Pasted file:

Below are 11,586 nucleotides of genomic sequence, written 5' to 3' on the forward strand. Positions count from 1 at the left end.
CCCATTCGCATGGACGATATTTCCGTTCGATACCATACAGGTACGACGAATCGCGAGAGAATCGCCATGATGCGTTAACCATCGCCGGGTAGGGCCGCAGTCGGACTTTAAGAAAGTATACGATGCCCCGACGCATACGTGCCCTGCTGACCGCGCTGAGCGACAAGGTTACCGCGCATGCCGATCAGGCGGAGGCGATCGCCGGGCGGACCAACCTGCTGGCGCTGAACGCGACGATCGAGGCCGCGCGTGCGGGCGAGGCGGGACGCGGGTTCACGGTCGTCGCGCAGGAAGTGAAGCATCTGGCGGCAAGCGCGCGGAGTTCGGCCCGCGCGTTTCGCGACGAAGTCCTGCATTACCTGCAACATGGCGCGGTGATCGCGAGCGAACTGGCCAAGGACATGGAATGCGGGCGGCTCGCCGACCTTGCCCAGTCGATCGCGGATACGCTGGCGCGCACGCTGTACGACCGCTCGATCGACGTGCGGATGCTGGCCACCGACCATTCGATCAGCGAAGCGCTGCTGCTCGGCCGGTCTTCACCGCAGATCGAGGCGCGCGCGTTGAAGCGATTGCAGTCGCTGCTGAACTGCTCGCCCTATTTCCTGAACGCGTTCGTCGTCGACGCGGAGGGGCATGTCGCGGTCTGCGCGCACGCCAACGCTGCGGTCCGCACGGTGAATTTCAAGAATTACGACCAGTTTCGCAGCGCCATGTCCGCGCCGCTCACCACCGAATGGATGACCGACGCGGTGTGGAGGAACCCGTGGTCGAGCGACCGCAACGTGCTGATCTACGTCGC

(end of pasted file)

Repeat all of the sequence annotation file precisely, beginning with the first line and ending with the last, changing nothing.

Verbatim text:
Below are 11,586 nucleotides of genomic sequence, written 5' to 3' on the forward strand. Positions count from 1 at the left end.
CCCATTCGCATGGACGATATTTCCGTTCGATACCATACAGGTACGACGAATCGCGAGAGAATCGCCATGATGCGTTAACCATCGCCGGGTAGGGCCGCAGTCGGACTTTAAGAAAGTATACGATGCCCCGACGCATACGTGCCCTGCTGACCGCGCTGAGCGACAAGGTTACCGCGCATGCCGATCAGGCGGAGGCGATCGCCGGGCGGACCAACCTGCTGGCGCTGAACGCGACGATCGAGGCCGCGCGTGCGGGCGAGGCGGGACGCGGGTTCACGGTCGTCGCGCAGGAAGTGAAGCATCTGGCGGCAAGCGCGCGGAGTTCGGCCCGCGCGTTTCGCGACGAAGTCCTGCATTACCTGCAACATGGCGCGGTGATCGCGAGCGAACTGGCCAAGGACATGGAATGCGGGCGGCTCGCCGACCTTGCCCAGTCGATCGCGGATACGCTGGCGCGCACGCTGTACGACCGCTCGATCGACGTGCGGATGCTGGCCACCGACCATTCGATCAGCGAAGCGCTGCTGCTCGGCCGGTCTTCACCGCAGATCGAGGCGCGCGCGTTGAAGCGATTGCAGTCGCTGCTGAACTGCTCGCCCTATTTCCTGAACGCGTTCGTCGTCGACGCGGAGGGGCATGTCGCGGTCTGCGCGCACGCCAACGCTGCGGTCCGCACGGTGAATTTCAAGAATTACGACCAGTTTCGCAGCGCCATGTCCGCGCCGCTCACCACCGAATGGATGACCGACGCGGTGTGGAGGAACCCGTGGTCGAGCGACCGCAACGTGCTGATCTACGTCGC